Amino Acids

, Volume 46, Issue 9, pp 2137–2154 | Cite as

Cell specificity and molecular mechanism of antibacterial and antitumor activities of carboxyl-terminal RWL-tagged antimicrobial peptides

  • N. Dong
  • X. Zhu
  • Y. F. Lv
  • Q. Q. Ma
  • J. G. Jiang
  • A. S. ShanEmail author
Original Article


Antimicrobial peptides (AMPs) constitute a diverse class of naturally occurring or synthetic antimicrobial molecules that have potential for use in the treatment of drug-resistant infections. Several undesirable properties of AMPs, however, may ultimately hinder their development as antimicrobial agents. Thus, new synthetic strategies, including primarily the de novo design of AMPs, urgently need to be developed. In this study, a series of peptides, H-(RWL) n (n = 1, 2, 3, 4, or 5), were designed. H represents GLRPKYS from the C-terminal sequence of AvBD-4. Our results showed that these RWL-tagged peptides can kill not only bacteria but also human hepatocellular carcinoma HepG2 cells. However, the peptide tagged with two repeats of RWL (GW13) showed less affinity to human embryonic lung fibroblast MRC-5 cells or human red blood cells (hRBCs) than HepG2 cells. These results demonstrated that GW13, with high amphiphilicity, exerted great selectivity toward bacteria and cancer cells, sparing host mammalian cells. The mechanism of action against bacteria was elucidated through combined studies of scanning electron microscopy (SEM) and fluorescence assays, showing that the peptide possessed membrane-lytic activities against microbial cells. The fluorescence assays illustrated that GW13 induced apoptosis in HepG2 cells. The cell morphology of HepG2 cells, observed by SEM, further illustrated that GW13 causes cell death by damaging the cell membrane. Our results indicate that GW13 has considerable potential for future development as an antimicrobial and antitumor agent.


Antimicrobial peptides Cell specificity Membrane permeability Hemolysis Apoptosis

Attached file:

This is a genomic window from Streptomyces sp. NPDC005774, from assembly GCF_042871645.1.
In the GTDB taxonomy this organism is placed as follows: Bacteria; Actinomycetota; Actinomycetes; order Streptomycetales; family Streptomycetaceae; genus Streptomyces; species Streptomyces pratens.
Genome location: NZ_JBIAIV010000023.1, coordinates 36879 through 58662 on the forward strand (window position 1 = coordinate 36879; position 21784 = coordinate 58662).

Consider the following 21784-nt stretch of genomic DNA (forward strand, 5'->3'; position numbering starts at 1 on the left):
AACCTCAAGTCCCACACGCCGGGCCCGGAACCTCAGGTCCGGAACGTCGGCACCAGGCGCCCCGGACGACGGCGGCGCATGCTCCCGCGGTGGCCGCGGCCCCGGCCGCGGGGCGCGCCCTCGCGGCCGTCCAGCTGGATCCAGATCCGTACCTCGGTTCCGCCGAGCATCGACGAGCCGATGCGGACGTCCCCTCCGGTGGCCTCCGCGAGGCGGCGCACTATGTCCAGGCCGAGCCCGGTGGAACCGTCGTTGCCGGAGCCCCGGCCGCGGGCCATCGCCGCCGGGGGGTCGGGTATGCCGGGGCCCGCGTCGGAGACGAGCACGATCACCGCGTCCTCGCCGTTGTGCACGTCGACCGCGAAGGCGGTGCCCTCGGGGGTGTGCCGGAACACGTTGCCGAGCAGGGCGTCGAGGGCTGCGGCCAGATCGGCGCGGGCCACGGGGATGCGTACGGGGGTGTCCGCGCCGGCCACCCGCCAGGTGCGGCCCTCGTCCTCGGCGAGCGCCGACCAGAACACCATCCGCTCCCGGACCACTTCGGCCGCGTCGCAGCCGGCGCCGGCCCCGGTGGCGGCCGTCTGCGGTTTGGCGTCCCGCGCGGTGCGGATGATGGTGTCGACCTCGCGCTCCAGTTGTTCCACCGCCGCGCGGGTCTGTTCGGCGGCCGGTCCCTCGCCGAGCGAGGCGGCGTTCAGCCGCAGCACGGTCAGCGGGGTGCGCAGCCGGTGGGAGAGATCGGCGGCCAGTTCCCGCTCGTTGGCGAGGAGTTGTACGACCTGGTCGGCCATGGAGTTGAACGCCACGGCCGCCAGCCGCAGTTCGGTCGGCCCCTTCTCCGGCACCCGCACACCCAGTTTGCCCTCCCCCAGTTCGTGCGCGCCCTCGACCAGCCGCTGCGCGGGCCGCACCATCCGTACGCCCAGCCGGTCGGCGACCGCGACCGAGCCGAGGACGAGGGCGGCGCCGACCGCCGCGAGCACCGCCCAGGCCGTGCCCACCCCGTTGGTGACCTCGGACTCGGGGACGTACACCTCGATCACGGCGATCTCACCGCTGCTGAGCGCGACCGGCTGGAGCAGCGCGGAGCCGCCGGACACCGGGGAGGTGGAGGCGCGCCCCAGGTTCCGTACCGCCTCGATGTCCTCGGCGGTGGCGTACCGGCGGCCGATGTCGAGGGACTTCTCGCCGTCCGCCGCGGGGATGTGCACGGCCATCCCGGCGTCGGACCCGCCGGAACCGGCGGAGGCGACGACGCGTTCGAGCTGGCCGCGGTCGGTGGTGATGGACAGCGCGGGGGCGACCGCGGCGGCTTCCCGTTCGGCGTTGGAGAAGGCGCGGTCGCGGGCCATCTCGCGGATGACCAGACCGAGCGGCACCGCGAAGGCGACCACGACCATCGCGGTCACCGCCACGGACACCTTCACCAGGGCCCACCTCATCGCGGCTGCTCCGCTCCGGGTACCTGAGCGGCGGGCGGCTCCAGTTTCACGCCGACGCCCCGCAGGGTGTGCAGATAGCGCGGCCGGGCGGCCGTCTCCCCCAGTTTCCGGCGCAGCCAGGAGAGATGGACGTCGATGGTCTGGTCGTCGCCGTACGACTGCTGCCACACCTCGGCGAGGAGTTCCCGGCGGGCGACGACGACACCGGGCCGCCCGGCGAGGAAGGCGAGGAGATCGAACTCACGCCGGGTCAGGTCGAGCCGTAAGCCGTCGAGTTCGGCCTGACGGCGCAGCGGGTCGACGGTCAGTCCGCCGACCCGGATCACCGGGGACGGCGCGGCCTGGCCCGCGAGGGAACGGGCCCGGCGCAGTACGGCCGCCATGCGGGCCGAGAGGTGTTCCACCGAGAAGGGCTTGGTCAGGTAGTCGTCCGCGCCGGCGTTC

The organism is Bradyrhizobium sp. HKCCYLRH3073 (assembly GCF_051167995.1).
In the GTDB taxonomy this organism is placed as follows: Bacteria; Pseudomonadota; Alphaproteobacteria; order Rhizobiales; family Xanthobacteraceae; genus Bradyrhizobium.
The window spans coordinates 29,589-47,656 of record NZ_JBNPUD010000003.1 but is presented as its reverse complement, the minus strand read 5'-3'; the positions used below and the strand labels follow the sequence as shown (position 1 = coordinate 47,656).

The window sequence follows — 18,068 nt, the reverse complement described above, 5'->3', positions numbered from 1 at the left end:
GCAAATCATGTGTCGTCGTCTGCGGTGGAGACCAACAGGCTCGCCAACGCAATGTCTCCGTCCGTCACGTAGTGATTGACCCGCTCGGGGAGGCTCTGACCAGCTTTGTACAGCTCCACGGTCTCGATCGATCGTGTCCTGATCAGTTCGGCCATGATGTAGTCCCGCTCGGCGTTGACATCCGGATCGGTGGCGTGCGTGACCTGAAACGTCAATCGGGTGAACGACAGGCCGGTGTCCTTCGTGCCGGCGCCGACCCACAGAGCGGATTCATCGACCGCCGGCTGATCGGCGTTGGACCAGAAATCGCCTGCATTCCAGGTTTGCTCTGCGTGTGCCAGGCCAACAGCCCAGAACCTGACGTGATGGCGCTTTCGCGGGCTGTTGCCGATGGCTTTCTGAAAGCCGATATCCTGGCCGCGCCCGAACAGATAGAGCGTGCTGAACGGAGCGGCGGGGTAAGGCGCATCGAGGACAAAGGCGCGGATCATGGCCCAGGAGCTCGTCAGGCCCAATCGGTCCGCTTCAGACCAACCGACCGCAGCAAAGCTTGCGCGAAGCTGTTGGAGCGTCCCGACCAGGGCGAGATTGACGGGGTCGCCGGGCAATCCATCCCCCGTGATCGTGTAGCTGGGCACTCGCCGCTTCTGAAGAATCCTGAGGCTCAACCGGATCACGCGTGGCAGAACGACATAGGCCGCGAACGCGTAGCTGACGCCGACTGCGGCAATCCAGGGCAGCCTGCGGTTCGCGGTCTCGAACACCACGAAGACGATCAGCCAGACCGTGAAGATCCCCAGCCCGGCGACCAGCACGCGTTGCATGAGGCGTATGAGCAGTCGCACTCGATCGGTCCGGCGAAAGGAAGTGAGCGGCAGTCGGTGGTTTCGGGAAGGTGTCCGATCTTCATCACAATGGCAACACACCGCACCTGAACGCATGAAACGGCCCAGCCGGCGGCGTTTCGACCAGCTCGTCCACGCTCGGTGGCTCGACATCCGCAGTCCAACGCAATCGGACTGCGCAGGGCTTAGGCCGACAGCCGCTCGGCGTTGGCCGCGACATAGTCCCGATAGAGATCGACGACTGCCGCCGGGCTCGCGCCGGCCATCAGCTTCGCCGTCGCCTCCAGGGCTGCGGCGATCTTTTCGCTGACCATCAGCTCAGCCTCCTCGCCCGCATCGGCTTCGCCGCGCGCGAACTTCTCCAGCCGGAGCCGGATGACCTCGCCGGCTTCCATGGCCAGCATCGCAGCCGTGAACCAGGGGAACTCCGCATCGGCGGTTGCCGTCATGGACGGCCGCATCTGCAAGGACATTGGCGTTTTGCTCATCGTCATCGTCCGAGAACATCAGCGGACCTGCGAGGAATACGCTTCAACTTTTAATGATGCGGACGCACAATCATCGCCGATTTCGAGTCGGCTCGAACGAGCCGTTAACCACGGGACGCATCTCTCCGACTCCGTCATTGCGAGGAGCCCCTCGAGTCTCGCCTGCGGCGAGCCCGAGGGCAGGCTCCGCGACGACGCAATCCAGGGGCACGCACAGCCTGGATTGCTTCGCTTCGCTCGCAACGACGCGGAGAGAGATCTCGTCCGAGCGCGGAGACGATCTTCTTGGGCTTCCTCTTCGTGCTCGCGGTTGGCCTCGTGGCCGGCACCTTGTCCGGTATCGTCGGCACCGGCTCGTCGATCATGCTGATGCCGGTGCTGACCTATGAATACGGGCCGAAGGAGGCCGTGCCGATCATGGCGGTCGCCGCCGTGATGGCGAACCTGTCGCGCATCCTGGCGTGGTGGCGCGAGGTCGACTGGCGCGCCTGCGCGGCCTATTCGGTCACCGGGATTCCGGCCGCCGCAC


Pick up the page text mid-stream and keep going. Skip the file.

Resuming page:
Antimicrobial peptide


Minimum inhibitory concentration


Minimal hemolytic concentration


Circular dichroism


Sodium dodecyl sulfate










Propidium iodide


Carbonyl cyanide m-chlorophenylhydrazone



This work was supported financially by the National Basic Research Program (2012CB124703), the National Natural Science Foundation of China (31272453), the China Agriculture Research System (CARS-36), the Postgraduate Innovative Research Projects of Heilongjiang Province (YJSCX2012-004HLJ), and the Open Projects of Key Laboratory of Feed Science, College of Heilongjiang Province (yy-2012-03).

Conflict of interest

We have no proprietary, financial, professional or other personal interest of any nature or kind in any product, service and/or company that could be construed as influencing the position presented in, or the review of, the manuscript entitled: “Cell specificity and molecular mechanism of antibacterial and antitumor activities of carboxyl-terminal RWL-tagged antimicrobial peptides”.


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Copyright information

© Springer-Verlag Wien 2014

Authors and Affiliations

  • N. Dong
    • 1
  • X. Zhu
    • 1
  • Y. F. Lv
    • 1
  • Q. Q. Ma
    • 1
  • J. G. Jiang
    • 2
  • A. S. Shan
    • 1
    Email author
  1. 1.Laboratory of Molecular Nutrition and Immunity, Institute of Animal NutritionNortheast Agricultural UniversityHarbinChina
  2. 2.State Key Laboratory of Electroanalytical Chemistry, Changchun Institute of Applied ChemistryChinese Academy of SciencesChangchunChina

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